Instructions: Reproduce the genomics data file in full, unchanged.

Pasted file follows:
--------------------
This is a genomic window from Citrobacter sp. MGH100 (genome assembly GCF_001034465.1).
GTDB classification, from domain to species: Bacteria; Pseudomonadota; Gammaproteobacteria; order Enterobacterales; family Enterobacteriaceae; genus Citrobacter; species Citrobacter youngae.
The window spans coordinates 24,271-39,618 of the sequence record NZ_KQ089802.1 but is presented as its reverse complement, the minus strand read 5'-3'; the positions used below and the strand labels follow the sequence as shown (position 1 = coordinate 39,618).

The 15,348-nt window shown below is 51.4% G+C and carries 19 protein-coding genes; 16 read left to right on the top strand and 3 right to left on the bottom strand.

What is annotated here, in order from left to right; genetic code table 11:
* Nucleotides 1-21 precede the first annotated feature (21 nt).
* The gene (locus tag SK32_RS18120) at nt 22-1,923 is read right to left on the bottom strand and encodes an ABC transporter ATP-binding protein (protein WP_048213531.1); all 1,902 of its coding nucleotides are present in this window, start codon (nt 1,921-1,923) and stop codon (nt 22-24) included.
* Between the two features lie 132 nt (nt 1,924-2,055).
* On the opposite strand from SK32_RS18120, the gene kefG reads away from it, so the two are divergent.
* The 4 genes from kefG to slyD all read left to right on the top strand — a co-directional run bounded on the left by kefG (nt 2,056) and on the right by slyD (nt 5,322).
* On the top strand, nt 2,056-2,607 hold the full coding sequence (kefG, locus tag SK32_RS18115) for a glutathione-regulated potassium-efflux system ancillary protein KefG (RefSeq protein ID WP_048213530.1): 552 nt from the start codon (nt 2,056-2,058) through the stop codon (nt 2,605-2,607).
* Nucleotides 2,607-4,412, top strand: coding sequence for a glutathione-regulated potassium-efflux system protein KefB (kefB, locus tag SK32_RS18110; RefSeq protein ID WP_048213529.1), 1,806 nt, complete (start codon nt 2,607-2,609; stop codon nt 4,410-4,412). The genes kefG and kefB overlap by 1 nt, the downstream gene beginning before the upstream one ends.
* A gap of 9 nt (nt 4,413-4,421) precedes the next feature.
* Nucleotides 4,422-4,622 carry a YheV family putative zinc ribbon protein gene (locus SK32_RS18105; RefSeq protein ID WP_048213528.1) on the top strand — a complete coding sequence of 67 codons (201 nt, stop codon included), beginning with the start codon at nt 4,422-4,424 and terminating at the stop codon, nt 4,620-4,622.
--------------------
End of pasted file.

This is a genomic window from Citrobacter sp. MGH100 (genome assembly GCF_001034465.1).
GTDB classification, from domain to species: Bacteria; Pseudomonadota; Gammaproteobacteria; order Enterobacterales; family Enterobacteriaceae; genus Citrobacter; species Citrobacter youngae.
The window spans coordinates 24,271-39,618 of the sequence record NZ_KQ089802.1 but is presented as its reverse complement, the minus strand read 5'-3'; the positions used below and the strand labels follow the sequence as shown (position 1 = coordinate 39,618).

The 15,348-nt window shown below is 51.4% G+C and carries 19 protein-coding genes; 16 read left to right on the top strand and 3 right to left on the bottom strand.

What is annotated here, in order from left to right; genetic code table 11:
* Nucleotides 1-21 precede the first annotated feature (21 nt).
* The gene (locus tag SK32_RS18120) at nt 22-1,923 is read right to left on the bottom strand and encodes an ABC transporter ATP-binding protein (protein WP_048213531.1); all 1,902 of its coding nucleotides are present in this window, start codon (nt 1,921-1,923) and stop codon (nt 22-24) included.
* Between the two features lie 132 nt (nt 1,924-2,055).
* On the opposite strand from SK32_RS18120, the gene kefG reads away from it, so the two are divergent.
* The 4 genes from kefG to slyD all read left to right on the top strand — a co-directional run bounded on the left by kefG (nt 2,056) and on the right by slyD (nt 5,322).
* On the top strand, nt 2,056-2,607 hold the full coding sequence (kefG, locus tag SK32_RS18115) for a glutathione-regulated potassium-efflux system ancillary protein KefG (RefSeq protein ID WP_048213530.1): 552 nt from the start codon (nt 2,056-2,058) through the stop codon (nt 2,605-2,607).
* Nucleotides 2,607-4,412, top strand: coding sequence for a glutathione-regulated potassium-efflux system protein KefB (kefB, locus tag SK32_RS18110; RefSeq protein ID WP_048213529.1), 1,806 nt, complete (start codon nt 2,607-2,609; stop codon nt 4,410-4,412). The genes kefG and kefB overlap by 1 nt, the downstream gene beginning before the upstream one ends.
* A gap of 9 nt (nt 4,413-4,421) precedes the next feature.
* Nucleotides 4,422-4,622 carry a YheV family putative zinc ribbon protein gene (locus SK32_RS18105; RefSeq protein ID WP_048213528.1) on the top strand — a complete coding sequence of 67 codons (201 nt, stop codon included), beginning with the start codon at nt 4,422-4,424 and terminating at the stop codon, nt 4,620-4,622.